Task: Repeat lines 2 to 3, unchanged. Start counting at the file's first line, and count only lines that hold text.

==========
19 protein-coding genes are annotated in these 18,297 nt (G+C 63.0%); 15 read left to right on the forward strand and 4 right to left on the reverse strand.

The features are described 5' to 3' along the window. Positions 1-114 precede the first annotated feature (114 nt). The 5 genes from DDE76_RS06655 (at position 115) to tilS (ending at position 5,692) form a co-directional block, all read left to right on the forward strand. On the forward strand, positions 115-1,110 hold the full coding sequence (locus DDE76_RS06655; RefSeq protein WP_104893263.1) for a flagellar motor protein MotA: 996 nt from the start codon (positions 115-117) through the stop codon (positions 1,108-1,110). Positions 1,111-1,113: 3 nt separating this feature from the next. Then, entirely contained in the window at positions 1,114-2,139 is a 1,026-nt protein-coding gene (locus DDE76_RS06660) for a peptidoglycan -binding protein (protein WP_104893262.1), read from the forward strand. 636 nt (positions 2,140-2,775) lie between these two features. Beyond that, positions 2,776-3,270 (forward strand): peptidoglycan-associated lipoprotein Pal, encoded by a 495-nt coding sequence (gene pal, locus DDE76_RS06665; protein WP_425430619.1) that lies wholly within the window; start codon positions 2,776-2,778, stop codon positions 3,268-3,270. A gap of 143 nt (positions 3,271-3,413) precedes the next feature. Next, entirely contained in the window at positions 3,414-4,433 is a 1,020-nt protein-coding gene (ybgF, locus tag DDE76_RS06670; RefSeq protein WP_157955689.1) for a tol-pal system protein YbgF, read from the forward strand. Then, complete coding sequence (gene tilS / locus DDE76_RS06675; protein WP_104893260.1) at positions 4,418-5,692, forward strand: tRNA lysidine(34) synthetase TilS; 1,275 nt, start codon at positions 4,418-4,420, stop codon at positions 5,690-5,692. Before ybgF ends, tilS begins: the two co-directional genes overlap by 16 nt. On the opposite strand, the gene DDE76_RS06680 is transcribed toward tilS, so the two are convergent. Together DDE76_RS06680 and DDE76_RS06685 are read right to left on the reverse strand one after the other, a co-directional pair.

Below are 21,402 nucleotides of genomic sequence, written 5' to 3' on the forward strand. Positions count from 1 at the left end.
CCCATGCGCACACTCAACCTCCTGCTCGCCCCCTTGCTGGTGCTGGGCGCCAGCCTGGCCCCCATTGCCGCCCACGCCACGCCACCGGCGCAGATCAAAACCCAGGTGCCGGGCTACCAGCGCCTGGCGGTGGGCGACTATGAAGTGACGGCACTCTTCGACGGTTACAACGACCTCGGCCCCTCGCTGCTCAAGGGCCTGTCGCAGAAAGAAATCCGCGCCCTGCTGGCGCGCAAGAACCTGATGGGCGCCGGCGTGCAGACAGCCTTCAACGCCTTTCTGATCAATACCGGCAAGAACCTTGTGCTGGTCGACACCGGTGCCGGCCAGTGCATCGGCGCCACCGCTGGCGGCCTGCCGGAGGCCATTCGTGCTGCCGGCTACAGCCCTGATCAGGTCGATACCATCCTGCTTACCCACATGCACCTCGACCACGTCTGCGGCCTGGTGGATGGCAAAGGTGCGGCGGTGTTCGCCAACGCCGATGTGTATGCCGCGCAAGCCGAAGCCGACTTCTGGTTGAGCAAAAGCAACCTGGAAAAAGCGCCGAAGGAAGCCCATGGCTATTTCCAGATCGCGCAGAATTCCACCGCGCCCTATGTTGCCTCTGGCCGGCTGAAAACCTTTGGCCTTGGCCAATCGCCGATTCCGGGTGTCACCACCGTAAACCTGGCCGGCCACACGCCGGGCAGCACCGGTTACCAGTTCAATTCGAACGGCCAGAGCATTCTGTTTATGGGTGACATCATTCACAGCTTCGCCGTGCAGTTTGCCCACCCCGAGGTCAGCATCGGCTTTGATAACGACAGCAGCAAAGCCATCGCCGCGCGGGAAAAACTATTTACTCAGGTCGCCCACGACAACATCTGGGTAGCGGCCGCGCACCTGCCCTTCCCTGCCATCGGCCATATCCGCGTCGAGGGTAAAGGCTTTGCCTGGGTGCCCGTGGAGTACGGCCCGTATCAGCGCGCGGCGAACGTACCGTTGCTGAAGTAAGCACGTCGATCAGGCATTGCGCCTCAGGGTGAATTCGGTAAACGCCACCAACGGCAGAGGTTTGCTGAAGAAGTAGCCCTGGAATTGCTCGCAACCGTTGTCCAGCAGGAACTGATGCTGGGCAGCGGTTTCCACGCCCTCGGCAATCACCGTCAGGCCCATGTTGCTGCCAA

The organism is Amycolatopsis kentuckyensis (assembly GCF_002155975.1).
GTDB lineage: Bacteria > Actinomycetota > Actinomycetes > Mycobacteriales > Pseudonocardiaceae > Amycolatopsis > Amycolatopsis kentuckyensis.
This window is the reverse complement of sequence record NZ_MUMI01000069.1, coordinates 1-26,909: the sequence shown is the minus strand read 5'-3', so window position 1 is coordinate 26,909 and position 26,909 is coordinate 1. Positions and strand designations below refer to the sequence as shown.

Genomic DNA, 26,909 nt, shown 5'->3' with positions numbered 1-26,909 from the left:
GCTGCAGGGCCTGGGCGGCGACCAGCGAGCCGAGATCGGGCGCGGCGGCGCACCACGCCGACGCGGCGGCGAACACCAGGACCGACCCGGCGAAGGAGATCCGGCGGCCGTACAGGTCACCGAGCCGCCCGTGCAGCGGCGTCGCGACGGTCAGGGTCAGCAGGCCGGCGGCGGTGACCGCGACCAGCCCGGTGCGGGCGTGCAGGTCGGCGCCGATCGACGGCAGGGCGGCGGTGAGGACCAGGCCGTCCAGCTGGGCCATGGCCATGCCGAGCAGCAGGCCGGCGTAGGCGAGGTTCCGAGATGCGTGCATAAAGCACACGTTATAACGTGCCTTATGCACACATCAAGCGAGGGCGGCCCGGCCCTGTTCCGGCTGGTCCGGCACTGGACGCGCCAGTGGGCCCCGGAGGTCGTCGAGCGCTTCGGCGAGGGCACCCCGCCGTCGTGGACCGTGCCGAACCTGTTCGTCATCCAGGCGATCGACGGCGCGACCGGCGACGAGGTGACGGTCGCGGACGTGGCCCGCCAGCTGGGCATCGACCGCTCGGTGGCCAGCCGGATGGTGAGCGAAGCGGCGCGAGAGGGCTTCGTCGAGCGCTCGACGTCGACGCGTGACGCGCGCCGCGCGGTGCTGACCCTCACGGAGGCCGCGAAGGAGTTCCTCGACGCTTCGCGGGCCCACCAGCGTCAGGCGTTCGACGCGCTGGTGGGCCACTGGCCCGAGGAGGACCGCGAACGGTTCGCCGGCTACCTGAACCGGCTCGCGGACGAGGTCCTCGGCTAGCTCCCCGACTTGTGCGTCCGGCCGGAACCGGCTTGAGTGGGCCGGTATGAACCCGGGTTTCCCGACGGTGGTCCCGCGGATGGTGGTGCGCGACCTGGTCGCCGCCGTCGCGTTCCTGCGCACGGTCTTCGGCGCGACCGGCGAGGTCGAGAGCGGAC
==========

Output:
The features are described 5' to 3' along the window. Positions 1-114 precede the first annotated feature (114 nt). The 5 genes from DDE76_RS06655 (at position 115) to tilS (ending at position 5,692) form a co-directional block, all read left to right on the forward strand. On the forward strand, positions 115-1,110 hold the full coding sequence (locus DDE76_RS06655; RefSeq protein WP_104893263.1) for a flagellar motor protein MotA: 996 nt from the start codon (positions 115-117) through the stop codon (positions 1,108-1,110). Positions 1,111-1,113: 3 nt separating this feature from the next. Then, entirely contained in the window at positions 1,114-2,139 is a 1,026-nt protein-coding gene (locus DDE76_RS06660) for a peptidoglycan -binding protein (protein WP_104893262.1), read from the forward strand. 636 nt (positions 2,140-2,775) lie between these two features. Beyond that, positions 2,776-3,270 (forward strand): peptidoglycan-associated lipoprotein Pal, encoded by a 495-nt coding sequence (gene pal, locus DDE76_RS06665; protein WP_425430619.1) that lies wholly within the window; start codon positions 2,776-2,778, stop codon positions 3,268-3,270. A gap of 143 nt (positions 3,271-3,413) precedes the next feature. Next, entirely contained in the window at positions 3,414-4,433 is a 1,020-nt protein-coding gene (ybgF, locus tag DDE76_RS06670; RefSeq protein WP_157955689.1) for a tol-pal system protein YbgF, read from the forward strand. Then, complete coding sequence (gene tilS / locus DDE76_RS06675; protein WP_104893260.1) at positions 4,418-5,692, forward strand: tRNA lysidine(34) synthetase TilS; 1,275 nt, start codon at positions 4,418-4,420, stop codon at positions 5,690-5,692. Before ybgF ends, tilS begins: the two co-directional genes overlap by 16 nt. On the opposite strand, the gene DDE76_RS06680 is transcribed toward tilS, so the two are convergent. Together DDE76_RS06680 and DDE76_RS06685 are read right to left on the reverse strand one after the other, a co-directional pair.

Below are 21,402 nucleotides of genomic sequence, written 5' to 3' on the forward strand. Positions count from 1 at the left end.